The Simulation Pipeline

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Desired Pipeline

During the past two weeks we have started developing the real-time 3D physics simulation of the robot and its control.

The first step in this endeavor was to find the best tools to simulate Jacobian in a virtual environment.

Physics simulation involves:

a) Mass / Inertia – each part (limb) of the robot has mass and an intertia moment “tensor” relative to the joint it is attached to

b) Joints – these are the servo hinges in the case of our robot – joints need to have simulated motors that apply torque through complex combination of friction and power. Joints also need to have limits as in the physical limited movement of the robot’s joints

c) Collision – the robot’s limbs can collide with the floor and with each other. Physics simulators have a real tough time dealing with collision of complex objects. Ideally each part of the robot that has mass/inertia, will be composed of a collidable mesh of triangles, the same triangle mesh that is used to draw it in 3D.  This kind of collision framework is called “convex object” collision or “mesh object” collision. This way when the robot parts collide with something on the screen, it will be precisely represented by a physically simulated collision. (Remember that the 3D mesh drawn on the screen has nothing to do with the physics simulation happening invisibly behind the scenes). Each time a triangle collides with something (such as another triangle of another robot limb object or floor or wall), the collision is detected and an impact force vector is applied to the mass/inertia relative to its center-of-mass. In video games, usually collisions are not calculated based on the mess of the 3D object. Instead, simplified collision proxies are used for the purpose of identifying collision so for example a 3D shoe may be represented by 2-3 boxes when it comes to interacting with the simulated environment. This may be good enough visually for video games but for our purpose we need a bit more details if this simulation is going to be a verbatim representation of the natural occurrences in Jacobian’s robotic life.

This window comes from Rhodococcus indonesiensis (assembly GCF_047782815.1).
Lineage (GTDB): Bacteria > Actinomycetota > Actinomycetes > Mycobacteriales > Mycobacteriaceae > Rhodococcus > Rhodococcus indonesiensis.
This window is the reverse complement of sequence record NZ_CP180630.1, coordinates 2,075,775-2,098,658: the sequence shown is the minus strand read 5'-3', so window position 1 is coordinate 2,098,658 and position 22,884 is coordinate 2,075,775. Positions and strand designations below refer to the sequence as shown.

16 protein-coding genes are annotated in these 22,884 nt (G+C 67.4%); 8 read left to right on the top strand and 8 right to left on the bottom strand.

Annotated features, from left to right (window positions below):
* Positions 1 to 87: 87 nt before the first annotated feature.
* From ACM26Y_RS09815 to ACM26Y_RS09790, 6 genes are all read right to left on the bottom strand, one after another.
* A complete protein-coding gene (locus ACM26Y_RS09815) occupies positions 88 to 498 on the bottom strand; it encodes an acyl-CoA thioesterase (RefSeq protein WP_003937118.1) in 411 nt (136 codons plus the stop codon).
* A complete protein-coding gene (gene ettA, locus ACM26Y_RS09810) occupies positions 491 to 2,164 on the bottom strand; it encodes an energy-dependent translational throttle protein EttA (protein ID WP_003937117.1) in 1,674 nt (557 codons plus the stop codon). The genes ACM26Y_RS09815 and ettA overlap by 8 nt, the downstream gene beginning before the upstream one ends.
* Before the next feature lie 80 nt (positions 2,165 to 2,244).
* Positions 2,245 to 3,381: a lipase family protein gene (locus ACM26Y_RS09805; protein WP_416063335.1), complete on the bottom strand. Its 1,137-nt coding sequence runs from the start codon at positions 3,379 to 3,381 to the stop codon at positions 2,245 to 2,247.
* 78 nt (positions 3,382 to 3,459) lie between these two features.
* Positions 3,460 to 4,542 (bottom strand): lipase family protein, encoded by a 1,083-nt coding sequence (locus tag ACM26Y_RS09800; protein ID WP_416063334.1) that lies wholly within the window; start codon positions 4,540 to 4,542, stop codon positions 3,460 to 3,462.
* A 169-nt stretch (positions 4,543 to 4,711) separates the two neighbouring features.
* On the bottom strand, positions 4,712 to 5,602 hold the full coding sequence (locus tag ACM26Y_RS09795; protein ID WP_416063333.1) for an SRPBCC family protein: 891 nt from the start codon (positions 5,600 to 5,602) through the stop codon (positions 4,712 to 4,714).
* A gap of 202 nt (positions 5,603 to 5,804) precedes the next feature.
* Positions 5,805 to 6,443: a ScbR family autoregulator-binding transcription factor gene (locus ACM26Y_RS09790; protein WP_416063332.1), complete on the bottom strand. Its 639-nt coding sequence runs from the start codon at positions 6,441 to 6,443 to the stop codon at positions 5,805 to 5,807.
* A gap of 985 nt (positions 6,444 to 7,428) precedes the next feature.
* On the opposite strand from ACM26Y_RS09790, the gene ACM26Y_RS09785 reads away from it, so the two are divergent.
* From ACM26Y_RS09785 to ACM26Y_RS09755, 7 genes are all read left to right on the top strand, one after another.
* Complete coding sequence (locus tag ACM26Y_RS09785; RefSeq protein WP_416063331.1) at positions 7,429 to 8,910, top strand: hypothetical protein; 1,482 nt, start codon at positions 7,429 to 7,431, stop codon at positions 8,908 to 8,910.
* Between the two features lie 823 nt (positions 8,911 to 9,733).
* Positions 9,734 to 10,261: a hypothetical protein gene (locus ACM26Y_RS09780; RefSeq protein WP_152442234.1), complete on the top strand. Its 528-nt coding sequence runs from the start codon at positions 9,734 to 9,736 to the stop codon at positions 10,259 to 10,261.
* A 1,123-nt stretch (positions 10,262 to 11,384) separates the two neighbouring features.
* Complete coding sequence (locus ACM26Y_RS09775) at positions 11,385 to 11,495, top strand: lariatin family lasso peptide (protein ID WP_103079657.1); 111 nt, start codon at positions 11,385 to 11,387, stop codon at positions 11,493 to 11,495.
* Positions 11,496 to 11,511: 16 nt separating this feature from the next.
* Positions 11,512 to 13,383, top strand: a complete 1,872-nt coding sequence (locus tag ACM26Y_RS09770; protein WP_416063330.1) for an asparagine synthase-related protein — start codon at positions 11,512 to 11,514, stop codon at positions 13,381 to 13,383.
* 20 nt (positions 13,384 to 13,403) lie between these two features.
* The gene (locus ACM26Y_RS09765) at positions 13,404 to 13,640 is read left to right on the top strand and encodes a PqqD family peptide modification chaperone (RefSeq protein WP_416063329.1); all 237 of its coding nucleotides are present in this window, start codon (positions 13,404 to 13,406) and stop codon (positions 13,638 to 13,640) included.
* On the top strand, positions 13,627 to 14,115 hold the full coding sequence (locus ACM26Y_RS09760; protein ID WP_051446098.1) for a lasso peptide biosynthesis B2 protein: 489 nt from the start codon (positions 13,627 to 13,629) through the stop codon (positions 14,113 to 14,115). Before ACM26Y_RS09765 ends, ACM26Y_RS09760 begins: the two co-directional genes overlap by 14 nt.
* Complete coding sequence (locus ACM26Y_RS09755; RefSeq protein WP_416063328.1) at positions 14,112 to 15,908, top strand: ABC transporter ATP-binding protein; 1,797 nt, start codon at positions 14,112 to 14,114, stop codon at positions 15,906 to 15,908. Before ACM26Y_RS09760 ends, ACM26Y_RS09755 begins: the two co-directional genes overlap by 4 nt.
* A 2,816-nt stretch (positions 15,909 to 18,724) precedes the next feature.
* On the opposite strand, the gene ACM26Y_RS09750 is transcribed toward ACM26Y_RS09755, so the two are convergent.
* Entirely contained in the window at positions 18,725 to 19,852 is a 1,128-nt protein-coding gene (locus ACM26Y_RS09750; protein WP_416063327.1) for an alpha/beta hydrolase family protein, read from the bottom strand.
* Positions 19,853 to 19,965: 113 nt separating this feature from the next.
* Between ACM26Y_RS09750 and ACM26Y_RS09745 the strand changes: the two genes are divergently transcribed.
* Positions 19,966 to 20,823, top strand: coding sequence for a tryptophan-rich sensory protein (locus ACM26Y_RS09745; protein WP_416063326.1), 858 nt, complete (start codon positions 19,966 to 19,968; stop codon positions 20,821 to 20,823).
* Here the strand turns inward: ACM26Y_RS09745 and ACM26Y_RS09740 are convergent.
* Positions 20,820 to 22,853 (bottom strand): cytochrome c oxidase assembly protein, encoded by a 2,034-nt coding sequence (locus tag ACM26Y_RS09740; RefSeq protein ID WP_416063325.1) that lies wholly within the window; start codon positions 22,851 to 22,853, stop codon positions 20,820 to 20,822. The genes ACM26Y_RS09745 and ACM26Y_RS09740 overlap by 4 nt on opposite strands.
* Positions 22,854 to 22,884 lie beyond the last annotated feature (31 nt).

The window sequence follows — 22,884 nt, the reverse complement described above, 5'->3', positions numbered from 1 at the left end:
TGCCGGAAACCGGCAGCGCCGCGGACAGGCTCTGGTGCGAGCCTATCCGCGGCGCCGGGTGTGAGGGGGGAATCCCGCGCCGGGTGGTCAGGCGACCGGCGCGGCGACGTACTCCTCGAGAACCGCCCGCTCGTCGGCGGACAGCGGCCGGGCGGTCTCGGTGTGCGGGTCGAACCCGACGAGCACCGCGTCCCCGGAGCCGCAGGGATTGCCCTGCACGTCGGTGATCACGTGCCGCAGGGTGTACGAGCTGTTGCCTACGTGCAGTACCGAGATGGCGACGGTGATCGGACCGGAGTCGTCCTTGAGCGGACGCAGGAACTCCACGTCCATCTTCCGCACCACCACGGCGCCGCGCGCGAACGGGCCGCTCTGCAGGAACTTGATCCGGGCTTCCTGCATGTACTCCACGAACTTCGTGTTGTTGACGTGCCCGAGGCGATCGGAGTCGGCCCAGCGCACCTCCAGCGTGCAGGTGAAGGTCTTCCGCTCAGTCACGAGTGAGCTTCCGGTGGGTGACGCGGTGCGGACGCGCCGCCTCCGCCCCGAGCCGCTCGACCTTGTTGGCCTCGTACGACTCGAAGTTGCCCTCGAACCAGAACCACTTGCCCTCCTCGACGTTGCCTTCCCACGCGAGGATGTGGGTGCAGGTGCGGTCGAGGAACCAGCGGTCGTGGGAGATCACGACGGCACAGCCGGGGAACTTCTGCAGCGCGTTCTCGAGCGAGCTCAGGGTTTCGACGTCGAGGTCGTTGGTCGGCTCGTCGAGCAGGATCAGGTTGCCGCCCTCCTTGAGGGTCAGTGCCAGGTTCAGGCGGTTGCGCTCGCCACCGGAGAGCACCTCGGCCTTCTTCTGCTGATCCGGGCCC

So we need to look for tools:

1) 3D rendering engine for some eye candy

2) A physics parameters editor that will allow us to see the 3D objects and edit their physics parameters mentioned above.

3) A physics engine that will simulate Jacobian to high degree of precision in real-time. Our objective is to run Jacobian at 100Hz. That means that the physics simulator needs to calculate where Jacobian’s limbs need to be at 100 times per second while applying motor torques, gravity and collision impact forces.

After some research (Excel Document) the PhysX engine was elected has the better physics engine for our budget. For rendering it was decided that a custom small OpenGL application would suffice.

We did not find a physics editor that fulfilled all the requirements (except for ezPhysics but the code is too old to revive it in short timeframe). The solution is a combination of SolidWorks as a visual editor and physics parameters calculator, and PhysX engine that comes with a demo GUI environment that proved to be quite effective for our modest 3D needs.

SolidWorks will export files in the form of Collada 1.4 standard (see picture). However upon several tests this option proved unreliable mainly by the lack of support from the Colloda export tool for SolidWorks. We eventually disregarded this necessity by simply sampling the correct values from SolidWorks into PhysX by hand.

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